"And that’s exactly what I’m doing," he added.

In 2018, through his two political organizations, Need to Impeach and NextGen America, Steyer spent $120 million in the midterm elections with the goal of electing progressive candidates across the country, turning out young voters and garnering support for Trump's impeachment.

Despite his multi-million dollar push to impeach the president, which began in 2017 with the launch of the grassroots organization he heads dedicated to removing Trump, the word "impeachment" is never mentioned throughout his announcement video. But the video does briefly feature the president, his son, Donald Trump Jr., Senate Majority Leader Mitch McConnell, and other controversial figures including, former Trump campaign chairman Paul Manafort, former pharmaceuticals CEO Martin Shrkeli, and disgraced financier Bernie Madoff.

Steyer has been one of most generous Democratic donors in the past few election cycles, pouring at least $236 million in federal elections since 2014, according to the Center for Responsive Politics' analysis of campaign finance data.

Steyer quickly rose to the single biggest political contributor in 2014 when he funneled nearly $74 million into federal elections through a super PAC he launched that year, NextGen Climate Action.

He has since remained as one of the top donors, spending more than $91 million during 2016 election cycle and another $74 million in the last cycle.

The California billionaire also dropped $12 million into Need to Impeach in its first year. Steyer's Need to Impeach campaign is also one of the biggest online ad spenders. According to political ad spending data from Facebook and Google, the group has spent at least $8 million on online ads since May 2018, when the platforms started disclosing ad spending data.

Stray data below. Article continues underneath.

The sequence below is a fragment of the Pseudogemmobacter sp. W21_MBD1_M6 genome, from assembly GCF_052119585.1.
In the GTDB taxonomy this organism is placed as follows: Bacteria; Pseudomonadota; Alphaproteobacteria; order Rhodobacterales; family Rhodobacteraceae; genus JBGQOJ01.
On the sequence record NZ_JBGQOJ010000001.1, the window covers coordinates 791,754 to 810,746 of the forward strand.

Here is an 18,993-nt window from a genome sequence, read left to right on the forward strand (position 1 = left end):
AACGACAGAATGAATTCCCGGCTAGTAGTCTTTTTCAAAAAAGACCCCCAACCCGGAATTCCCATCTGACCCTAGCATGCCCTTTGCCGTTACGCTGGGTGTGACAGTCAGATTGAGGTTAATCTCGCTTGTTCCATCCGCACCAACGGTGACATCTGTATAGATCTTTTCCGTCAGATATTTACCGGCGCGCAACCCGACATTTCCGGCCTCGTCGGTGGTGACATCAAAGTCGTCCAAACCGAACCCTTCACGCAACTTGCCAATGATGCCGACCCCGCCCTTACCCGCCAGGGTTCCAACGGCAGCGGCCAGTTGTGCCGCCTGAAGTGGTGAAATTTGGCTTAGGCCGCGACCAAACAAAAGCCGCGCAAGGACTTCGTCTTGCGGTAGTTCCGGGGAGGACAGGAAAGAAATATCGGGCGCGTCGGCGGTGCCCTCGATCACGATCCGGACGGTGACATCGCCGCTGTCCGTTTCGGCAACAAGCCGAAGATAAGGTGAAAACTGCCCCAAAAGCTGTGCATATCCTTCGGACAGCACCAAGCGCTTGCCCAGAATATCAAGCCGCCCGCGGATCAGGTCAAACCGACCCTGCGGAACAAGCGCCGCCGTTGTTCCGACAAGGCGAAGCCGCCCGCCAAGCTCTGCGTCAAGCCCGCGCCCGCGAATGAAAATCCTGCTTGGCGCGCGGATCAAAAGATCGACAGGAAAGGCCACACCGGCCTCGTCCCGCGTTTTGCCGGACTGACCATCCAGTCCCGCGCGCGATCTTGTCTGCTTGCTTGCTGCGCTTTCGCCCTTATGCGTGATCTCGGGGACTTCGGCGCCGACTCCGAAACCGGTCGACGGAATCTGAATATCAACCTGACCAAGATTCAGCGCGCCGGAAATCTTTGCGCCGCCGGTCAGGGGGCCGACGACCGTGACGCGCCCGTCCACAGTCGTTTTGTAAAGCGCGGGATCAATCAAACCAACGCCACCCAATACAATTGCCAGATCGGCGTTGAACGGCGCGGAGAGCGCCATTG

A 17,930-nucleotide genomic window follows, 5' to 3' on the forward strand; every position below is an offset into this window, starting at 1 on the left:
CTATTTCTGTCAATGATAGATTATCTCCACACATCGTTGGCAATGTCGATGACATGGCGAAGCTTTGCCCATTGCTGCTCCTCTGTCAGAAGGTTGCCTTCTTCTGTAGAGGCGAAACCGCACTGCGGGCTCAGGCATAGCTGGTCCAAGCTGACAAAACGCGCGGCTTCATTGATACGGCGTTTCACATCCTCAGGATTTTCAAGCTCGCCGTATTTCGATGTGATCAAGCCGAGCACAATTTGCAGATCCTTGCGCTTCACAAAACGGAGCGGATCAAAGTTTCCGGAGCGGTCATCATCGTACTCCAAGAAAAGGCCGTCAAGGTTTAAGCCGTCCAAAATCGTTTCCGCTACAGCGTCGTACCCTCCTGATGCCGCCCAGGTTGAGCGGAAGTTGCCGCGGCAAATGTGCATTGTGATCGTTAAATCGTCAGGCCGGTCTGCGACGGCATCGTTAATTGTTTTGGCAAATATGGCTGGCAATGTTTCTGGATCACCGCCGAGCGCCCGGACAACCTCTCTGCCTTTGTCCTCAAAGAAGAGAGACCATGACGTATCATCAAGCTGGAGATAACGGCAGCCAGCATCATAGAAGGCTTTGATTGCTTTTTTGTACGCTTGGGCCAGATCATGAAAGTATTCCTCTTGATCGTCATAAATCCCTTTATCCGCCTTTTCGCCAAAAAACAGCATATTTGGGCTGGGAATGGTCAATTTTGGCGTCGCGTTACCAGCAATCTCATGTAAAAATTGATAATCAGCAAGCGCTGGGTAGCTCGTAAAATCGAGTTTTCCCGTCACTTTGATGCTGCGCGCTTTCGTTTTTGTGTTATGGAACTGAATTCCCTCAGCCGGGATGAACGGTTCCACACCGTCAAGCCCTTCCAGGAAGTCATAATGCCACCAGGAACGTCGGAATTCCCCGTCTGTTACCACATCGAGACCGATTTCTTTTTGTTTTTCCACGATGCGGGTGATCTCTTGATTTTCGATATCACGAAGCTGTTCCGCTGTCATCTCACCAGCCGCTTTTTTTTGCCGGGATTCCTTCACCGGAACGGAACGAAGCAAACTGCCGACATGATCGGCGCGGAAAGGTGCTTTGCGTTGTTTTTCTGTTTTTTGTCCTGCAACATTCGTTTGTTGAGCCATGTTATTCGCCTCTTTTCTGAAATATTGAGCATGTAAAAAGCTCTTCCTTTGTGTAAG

So far this election cycle, Steyer has already given multiple seven figure checks totaling $14 million to his NextGen Climate Action Committee, according to campaign finance reports filed to the Federal Election Commission.

To seek the Democratic nomination, he has stepped down from his leadership roles at both NextGen America and Need to Impeach, but he "has committed over $50 million through 2020 to ensure both organizations fulfill their missions," according to the release. Steyer's outside groups position him to begin his presidential ambitions with a robust grassroots network, despite his late entry into the race.

The former hedge fund investor joins the crowded field with only one week before the qualifying deadline for the second Democratic debates in Detroit at the end of this month. To land on a debate stage, he will need to cross the 65,000 donor mark or garner 1 percent in at least three polls, but both appear unlikely in such a short time frame.

Even if he accumulates 65,000 donors, Steyer would be the 21st candidate to qualify and likely be edged out by the 20 other candidates who have secured a spot through polling, according to the Democratic National Committee's tiebreaker rules.

ABC News' John Verhovek contributed to this report.